Formed in 2011, Community Dental sought to become a trusted community health care provider, and an employee-owned organisation with clear rules about how surplus is spent to always ensure reinvestment to further their ‘social mission’. The model however, though competitive in a commercial market, is very different to the PLC private healthcare model. Although the business competes in its market, missing are the motives of personal financial gain and external shareholder interests.
What Community Dental has done to receive extensive plaudits for their output and business model, is retain a public service ethos with the innovation and dynamism of a business. Formed from the NHS and emerging with a vision and a belief that being a competitive, well-run and profitable business is the best way of achieving social aims, the organisation opted to become an employee owned social enterprise Community Interest Company with resounding success. This is not privatisation, but an employee-owned reimagined structure driven by people and not profits.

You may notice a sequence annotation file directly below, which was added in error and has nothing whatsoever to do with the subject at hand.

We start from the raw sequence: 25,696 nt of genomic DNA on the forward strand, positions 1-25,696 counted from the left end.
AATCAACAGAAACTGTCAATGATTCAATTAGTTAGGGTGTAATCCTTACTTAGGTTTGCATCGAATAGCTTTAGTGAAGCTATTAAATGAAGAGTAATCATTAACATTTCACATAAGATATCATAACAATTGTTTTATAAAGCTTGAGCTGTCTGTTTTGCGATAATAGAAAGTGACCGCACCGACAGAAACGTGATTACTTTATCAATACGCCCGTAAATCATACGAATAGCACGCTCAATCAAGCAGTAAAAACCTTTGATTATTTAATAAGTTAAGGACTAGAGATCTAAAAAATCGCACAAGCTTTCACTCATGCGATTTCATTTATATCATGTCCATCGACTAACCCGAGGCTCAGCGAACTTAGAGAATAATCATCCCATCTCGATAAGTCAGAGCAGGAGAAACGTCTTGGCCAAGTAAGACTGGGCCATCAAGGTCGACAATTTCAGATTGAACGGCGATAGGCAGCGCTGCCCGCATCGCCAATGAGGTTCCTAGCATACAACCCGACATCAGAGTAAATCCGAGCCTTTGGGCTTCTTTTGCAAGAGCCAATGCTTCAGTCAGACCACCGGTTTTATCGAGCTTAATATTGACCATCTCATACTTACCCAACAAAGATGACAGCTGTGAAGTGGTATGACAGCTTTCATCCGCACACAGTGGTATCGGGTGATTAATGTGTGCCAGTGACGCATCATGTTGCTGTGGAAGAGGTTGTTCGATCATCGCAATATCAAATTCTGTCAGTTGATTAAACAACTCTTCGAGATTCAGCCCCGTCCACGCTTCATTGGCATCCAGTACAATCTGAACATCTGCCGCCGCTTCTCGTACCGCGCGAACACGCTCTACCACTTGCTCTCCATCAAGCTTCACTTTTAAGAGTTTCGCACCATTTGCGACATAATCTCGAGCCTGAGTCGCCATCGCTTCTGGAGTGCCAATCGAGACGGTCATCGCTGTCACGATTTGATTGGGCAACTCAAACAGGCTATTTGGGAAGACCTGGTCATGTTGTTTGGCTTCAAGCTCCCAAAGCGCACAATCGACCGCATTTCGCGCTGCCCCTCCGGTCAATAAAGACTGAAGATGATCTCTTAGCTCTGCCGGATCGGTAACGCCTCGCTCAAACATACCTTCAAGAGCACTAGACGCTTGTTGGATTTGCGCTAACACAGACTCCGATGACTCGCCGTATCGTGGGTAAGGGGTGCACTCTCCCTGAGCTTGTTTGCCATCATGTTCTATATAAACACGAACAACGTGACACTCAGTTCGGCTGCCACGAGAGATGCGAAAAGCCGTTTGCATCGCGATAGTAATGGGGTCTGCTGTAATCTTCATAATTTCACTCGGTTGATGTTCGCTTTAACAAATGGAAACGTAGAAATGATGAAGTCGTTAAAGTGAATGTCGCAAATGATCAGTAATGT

Not only does their work empower employees and serve communities, its approach also provides wider benefits that have been credited with saving the NHS in the longer term by resourcing emergency treatment for those who are hard to reach groups.
City Health Care Partnership
There have been similar ‘spin outs’ within in health care that have shown how the mutual approach to services can flourish within a community. The City Health Care Partnership (CHCP), employee-owned and another social business investing its profits back into service delivery, saw that 96% of all of their patients recommended their services based on their experience.